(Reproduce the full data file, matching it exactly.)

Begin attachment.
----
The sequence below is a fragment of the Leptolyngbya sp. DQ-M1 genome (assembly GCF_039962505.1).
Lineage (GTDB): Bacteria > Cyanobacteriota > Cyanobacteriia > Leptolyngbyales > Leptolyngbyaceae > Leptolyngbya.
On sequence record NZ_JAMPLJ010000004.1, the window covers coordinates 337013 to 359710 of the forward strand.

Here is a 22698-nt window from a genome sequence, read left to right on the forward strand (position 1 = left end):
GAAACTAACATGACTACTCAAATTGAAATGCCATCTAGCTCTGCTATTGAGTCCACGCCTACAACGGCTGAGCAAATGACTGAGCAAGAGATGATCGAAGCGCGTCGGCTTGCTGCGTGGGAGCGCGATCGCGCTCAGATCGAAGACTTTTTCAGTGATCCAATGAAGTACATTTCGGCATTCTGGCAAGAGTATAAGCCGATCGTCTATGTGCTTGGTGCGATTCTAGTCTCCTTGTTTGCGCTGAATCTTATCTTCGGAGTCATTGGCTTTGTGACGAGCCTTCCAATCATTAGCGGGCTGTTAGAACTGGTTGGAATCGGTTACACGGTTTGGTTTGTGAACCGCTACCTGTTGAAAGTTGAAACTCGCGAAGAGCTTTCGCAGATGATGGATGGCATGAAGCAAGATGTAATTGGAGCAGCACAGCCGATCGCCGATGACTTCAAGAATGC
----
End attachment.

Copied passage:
The sequence below is a fragment of the Leptolyngbya sp. DQ-M1 genome (assembly GCF_039962505.1).
Lineage (GTDB): Bacteria > Cyanobacteriota > Cyanobacteriia > Leptolyngbyales > Leptolyngbyaceae > Leptolyngbya.
On sequence record NZ_JAMPLJ010000004.1, the window covers coordinates 337013 to 359710 of the forward strand.

Here is a 22698-nt window from a genome sequence, read left to right on the forward strand (position 1 = left end):
GAAACTAACATGACTACTCAAATTGAAATGCCATCTAGCTCTGCTATTGAGTCCACGCCTACAACGGCTGAGCAAATGACTGAGCAAGAGATGATCGAAGCGCGTCGGCTTGCTGCGTGGGAGCGCGATCGCGCTCAGATCGAAGACTTTTTCAGTGATCCAATGAAGTACATTTCGGCATTCTGGCAAGAGTATAAGCCGATCGTCTATGTGCTTGGTGCGATTCTAGTCTCCTTGTTTGCGCTGAATCTTATCTTCGGAGTCATTGGCTTTGTGACGAGCCTTCCAATCATTAGCGGGCTGTTAGAACTGGTTGGAATCGGTTACACGGTTTGGTTTGTGAACCGCTACCTGTTGAAAGTTGAAACTCGCGAAGAGCTTTCGCAGATGATGGATGGCATGAAGCAAGATGTAATTGGAGCAGCACAGCCGATCGCCGATGACTTCAAGAATGC